MIAMI- U.S. Immigration and Customs Enforcement (ICE) officials today returned more than 60 pre-Columbian artifacts to the Colombian government that were seized in 2005 following a joint investigation between ICE and the Broward Sheriff's Office (BSO).
The pre-Columbian era refers to a period preceding the exploration of the Americas by Christopher Columbus. The artifacts date as far back as 500 B.C.
ICE agents and BSO officers discovered the artifacts during the execution of three federal search warrants at various South Florida locations. The artifacts, which include ancient pottery, gold pieces and emeralds, were stolen from Colombia and illegally smuggled into the United States.
All of the artifacts were examined and authenticated by Florida International University (FIU) professor Dr. Carol Damian.
The emerald pieces, which were recovered from the Gemological Institute of America in San Diego, CA, were also studied by the University of Maine's Physics Department. The study was conducted to establish a baseline of the characteristics of the trace elements in the emeralds as measured by X-ray fluorescence to assist in the study of future pre-Columbian finds. The study determined that the measured emeralds were from the same source. Each emerald has tiny holes which would indicate that they were drilled in order to create a necklace.
"Those who think that they can rob a nation of its cultural heritage to line their pockets are mistaken," said Anthony V. Mangione, ICE special agent-in-charge of the Office of Investigations in Miami. "We will continue working closely with our law enforcement partners and the U.S. Attorney's Office to bring these criminals to justice. Our message: These priceless items are not for sale."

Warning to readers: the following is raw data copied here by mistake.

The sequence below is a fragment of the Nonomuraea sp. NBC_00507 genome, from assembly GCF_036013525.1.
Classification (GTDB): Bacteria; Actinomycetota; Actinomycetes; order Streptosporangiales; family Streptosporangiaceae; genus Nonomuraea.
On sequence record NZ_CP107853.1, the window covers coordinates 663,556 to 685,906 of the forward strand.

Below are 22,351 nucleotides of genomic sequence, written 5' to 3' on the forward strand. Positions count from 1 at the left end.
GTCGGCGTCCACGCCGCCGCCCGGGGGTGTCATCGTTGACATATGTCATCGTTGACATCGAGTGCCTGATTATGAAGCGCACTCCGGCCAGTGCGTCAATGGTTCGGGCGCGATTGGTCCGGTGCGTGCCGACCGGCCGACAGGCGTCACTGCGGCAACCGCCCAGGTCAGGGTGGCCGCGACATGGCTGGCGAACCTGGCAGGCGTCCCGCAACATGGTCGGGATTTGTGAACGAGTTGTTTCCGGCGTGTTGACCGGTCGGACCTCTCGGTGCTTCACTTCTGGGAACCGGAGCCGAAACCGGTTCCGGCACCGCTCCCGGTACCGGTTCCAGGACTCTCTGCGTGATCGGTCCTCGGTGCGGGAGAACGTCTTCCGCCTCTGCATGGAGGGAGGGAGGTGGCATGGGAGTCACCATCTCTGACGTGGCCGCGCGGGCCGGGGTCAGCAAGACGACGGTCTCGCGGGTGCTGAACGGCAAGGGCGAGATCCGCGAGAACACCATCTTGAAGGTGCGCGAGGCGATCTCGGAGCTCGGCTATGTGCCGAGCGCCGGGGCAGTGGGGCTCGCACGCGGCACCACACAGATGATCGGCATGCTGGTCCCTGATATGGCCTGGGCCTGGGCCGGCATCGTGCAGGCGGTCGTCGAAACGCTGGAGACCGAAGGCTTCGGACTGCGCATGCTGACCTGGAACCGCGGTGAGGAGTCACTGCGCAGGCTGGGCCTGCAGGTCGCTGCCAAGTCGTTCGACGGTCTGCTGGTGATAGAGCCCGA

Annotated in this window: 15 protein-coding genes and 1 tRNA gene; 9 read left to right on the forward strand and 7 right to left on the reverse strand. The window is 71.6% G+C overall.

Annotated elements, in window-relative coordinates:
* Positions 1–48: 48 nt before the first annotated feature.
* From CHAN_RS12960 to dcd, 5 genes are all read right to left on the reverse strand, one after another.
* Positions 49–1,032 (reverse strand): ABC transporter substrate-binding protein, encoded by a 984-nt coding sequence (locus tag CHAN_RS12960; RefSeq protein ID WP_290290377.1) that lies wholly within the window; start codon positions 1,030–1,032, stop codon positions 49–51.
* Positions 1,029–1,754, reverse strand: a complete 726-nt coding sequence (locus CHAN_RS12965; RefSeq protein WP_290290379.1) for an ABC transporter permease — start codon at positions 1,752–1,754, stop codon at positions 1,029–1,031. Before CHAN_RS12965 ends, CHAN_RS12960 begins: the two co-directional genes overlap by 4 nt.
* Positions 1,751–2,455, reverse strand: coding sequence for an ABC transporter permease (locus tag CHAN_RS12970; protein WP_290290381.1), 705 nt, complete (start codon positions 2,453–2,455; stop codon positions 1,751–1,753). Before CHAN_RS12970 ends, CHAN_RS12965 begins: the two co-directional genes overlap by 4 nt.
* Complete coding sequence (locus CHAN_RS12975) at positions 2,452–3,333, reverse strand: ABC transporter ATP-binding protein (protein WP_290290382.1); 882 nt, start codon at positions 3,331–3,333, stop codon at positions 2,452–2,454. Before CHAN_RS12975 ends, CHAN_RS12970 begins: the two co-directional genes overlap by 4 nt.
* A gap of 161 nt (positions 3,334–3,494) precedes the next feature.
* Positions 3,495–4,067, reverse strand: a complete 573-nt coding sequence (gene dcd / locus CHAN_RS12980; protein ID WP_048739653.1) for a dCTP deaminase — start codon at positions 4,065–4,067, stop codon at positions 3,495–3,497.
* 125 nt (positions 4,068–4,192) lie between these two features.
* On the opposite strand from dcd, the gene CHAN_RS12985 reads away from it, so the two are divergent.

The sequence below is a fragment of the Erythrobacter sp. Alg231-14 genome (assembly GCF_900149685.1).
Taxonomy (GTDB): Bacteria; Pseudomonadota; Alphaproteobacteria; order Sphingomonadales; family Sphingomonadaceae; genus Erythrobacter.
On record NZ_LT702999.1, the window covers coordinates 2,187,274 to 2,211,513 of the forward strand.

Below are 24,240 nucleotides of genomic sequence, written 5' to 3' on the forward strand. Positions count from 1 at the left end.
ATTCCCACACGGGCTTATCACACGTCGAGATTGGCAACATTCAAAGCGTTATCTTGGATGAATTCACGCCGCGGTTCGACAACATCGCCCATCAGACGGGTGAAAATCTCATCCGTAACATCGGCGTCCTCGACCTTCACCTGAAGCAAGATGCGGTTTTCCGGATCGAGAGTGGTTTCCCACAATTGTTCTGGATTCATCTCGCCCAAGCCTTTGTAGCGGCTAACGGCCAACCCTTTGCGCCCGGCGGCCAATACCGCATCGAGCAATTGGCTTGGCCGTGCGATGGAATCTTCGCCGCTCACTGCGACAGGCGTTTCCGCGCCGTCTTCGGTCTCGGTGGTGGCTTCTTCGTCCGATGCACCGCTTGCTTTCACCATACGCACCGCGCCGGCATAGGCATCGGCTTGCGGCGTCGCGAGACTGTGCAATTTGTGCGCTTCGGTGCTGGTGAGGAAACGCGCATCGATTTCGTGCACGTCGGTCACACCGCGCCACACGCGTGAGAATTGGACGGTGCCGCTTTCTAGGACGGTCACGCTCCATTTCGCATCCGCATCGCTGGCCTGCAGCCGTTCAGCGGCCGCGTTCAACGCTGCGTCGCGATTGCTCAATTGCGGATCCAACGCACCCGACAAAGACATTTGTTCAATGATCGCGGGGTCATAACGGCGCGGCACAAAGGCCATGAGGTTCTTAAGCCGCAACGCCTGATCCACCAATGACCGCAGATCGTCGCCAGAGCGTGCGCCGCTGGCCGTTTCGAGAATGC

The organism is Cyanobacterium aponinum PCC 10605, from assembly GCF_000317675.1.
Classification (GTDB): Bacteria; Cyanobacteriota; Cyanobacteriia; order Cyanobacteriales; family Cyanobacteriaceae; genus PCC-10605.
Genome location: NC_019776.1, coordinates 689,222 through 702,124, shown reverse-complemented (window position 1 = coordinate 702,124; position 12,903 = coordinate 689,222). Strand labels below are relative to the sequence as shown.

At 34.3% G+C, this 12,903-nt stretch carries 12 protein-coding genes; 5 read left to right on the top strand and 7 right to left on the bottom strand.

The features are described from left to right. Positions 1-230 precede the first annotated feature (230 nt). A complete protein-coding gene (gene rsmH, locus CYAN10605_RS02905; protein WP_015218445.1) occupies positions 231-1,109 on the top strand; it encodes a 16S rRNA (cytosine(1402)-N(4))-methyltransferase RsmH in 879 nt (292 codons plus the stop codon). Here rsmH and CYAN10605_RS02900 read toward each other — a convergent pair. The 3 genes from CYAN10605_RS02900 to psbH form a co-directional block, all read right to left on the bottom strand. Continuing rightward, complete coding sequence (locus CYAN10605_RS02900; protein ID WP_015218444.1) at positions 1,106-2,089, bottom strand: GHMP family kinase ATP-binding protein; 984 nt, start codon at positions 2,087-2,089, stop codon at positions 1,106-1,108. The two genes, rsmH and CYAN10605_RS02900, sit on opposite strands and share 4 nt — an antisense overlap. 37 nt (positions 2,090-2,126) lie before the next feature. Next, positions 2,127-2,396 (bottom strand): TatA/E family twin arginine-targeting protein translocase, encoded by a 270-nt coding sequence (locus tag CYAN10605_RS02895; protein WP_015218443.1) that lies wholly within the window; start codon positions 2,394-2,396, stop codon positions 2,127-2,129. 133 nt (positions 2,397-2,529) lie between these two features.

"The U.S. Attorney's Office is pleased to have been involved in returning these precious artifacts to the people of Colombia," said U.S. Attorney R. Alexander Acosta. "These rare treasures of past civilizations should be enjoyed by everyone, not by a few who can pay to create private illegal collections."
"This should send a message to international criminals and looters that federal and local authorities in this country work together, whether the crimes are foreign or domestic," Sheriff Al Lamberti said.
"Colombia is proud of the cooperation that we have with the United States government and we are very happy with the repatriation of these important artifacts that are part of our cultural heritage," said Consul General Luis Ignacio Guzman. "We aim to keep working closely with the Department of State as well as with ICE to stop the illegal trafficking of pre-Columbian objects."
ICE agents arrested and charged 66-year-old Italian national Ugo Bagnato. The U.S. Attorney's Office for the Southern District of Florida handled the prosecution of the case. Bagnato pleaded guilty to the sale and receipt of stolen goods and served 17 months in federal prison.
Banato entered the country under the Visa Waiver Program, under which citizens of selected countries -- including Italy -- are allowed to enter the United States using a passport in lieu of a non-immigrant visa. He was deported to Italy in July 2007.